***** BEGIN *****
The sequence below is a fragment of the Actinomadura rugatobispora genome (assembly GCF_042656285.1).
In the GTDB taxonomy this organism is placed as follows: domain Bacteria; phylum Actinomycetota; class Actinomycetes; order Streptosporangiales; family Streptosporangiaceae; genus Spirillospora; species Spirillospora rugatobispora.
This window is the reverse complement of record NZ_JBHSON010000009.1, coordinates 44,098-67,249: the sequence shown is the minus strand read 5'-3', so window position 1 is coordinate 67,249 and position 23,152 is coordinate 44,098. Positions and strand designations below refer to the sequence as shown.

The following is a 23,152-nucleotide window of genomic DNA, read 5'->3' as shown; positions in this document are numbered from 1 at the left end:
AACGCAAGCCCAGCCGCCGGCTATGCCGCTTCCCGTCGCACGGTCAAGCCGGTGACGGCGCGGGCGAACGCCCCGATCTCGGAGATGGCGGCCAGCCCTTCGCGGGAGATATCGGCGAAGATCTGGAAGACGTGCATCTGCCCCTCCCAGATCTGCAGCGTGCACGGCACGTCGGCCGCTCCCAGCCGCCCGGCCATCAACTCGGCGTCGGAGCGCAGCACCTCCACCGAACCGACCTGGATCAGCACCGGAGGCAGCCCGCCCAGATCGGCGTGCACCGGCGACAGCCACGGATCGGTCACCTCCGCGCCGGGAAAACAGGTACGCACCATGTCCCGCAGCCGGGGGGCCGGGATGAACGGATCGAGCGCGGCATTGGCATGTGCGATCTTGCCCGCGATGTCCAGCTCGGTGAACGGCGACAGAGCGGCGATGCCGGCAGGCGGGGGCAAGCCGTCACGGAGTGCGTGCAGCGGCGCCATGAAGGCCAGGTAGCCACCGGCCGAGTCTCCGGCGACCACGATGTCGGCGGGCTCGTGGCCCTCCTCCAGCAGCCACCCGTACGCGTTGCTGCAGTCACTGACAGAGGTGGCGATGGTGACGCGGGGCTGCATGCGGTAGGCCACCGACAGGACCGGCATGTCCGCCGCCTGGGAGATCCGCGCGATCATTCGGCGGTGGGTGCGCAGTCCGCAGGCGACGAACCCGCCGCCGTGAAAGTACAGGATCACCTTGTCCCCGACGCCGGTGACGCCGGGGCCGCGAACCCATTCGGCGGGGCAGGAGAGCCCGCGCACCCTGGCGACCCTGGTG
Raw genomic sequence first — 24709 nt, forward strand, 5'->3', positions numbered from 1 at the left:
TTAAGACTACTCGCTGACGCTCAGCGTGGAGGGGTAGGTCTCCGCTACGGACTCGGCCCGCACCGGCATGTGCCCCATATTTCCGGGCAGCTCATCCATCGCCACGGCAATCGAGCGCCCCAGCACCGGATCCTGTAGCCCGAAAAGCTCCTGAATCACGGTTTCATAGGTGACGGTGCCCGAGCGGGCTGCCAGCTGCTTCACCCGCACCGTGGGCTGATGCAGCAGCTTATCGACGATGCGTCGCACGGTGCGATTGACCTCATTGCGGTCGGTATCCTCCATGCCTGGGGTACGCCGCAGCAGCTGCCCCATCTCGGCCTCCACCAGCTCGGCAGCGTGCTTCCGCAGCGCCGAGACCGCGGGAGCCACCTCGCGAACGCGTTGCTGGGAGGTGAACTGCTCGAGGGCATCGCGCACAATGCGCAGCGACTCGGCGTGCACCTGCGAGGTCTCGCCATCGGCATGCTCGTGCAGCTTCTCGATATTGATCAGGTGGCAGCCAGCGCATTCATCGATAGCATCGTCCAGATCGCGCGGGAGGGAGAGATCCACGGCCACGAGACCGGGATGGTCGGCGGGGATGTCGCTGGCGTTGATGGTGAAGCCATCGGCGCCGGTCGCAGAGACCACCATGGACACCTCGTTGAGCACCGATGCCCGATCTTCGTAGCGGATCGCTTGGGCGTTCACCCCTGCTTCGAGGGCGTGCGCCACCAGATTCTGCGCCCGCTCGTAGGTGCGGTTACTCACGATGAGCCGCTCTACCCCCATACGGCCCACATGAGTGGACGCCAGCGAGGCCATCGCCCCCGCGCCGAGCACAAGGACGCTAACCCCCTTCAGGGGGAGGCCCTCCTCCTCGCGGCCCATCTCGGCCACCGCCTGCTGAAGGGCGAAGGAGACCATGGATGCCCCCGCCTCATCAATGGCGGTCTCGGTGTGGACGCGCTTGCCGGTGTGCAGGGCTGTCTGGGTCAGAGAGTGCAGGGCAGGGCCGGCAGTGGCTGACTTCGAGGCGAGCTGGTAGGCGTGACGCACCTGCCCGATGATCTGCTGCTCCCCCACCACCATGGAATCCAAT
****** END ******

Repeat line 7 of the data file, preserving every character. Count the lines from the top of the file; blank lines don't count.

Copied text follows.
TTAAGACTACTCGCTGACGCTCAGCGTGGAGGGGTAGGTCTCCGCTACGGACTCGGCCCGCACCGGCATGTGCCCCATATTTCCGGGCAGCTCATCCATCGCCACGGCAATCGAGCGCCCCAGCACCGGATCCTGTAGCCCGAAAAGCTCCTGAATCACGGTTTCATAGGTGACGGTGCCCGAGCGGGCTGCCAGCTGCTTCACCCGCACCGTGGGCTGATGCAGCAGCTTATCGACGATGCGTCGCACGGTGCGATTGACCTCATTGCGGTCGGTATCCTCCATGCCTGGGGTACGCCGCAGCAGCTGCCCCATCTCGGCCTCCACCAGCTCGGCAGCGTGCTTCCGCAGCGCCGAGACCGCGGGAGCCACCTCGCGAACGCGTTGCTGGGAGGTGAACTGCTCGAGGGCATCGCGCACAATGCGCAGCGACTCGGCGTGCACCTGCGAGGTCTCGCCATCGGCATGCTCGTGCAGCTTCTCGATATTGATCAGGTGGCAGCCAGCGCATTCATCGATAGCATCGTCCAGATCGCGCGGGAGGGAGAGATCCACGGCCACGAGACCGGGATGGTCGGCGGGGATGTCGCTGGCGTTGATGGTGAAGCCATCGGCGCCGGTCGCAGAGACCACCATGGACACCTCGTTGAGCACCGATGCCCGATCTTCGTAGCGGATCGCTTGGGCGTTCACCCCTGCTTCGAGGGCGTGCGCCACCAGATTCTGCGCCCGCTCGTAGGTGCGGTTACTCACGATGAGCCGCTCTACCCCCATACGGCCCACATGAGTGGACGCCAGCGAGGCCATCGCCCCCGCGCCGAGCACAAGGACGCTAACCCCCTTCAGGGGGAGGCCCTCCTCCTCGCGGCCCATCTCGGCCACCGCCTGCTGAAGGGCGAAGGAGACCATGGATGCCCCCGCCTCATCAATGGCGGTCTCGGTGTGGACGCGCTTGCCGGTGTGCAGGGCTGTCTGGGTCAGAGAGTGCAGGGCAGGGCCGGCAGTGGCTGACTTCGAGGCGAGCTGGTAGGCGTGACGCACCTGCCCGATGATCTGCTGCTCCCCCACCACCATGGAATCCAAT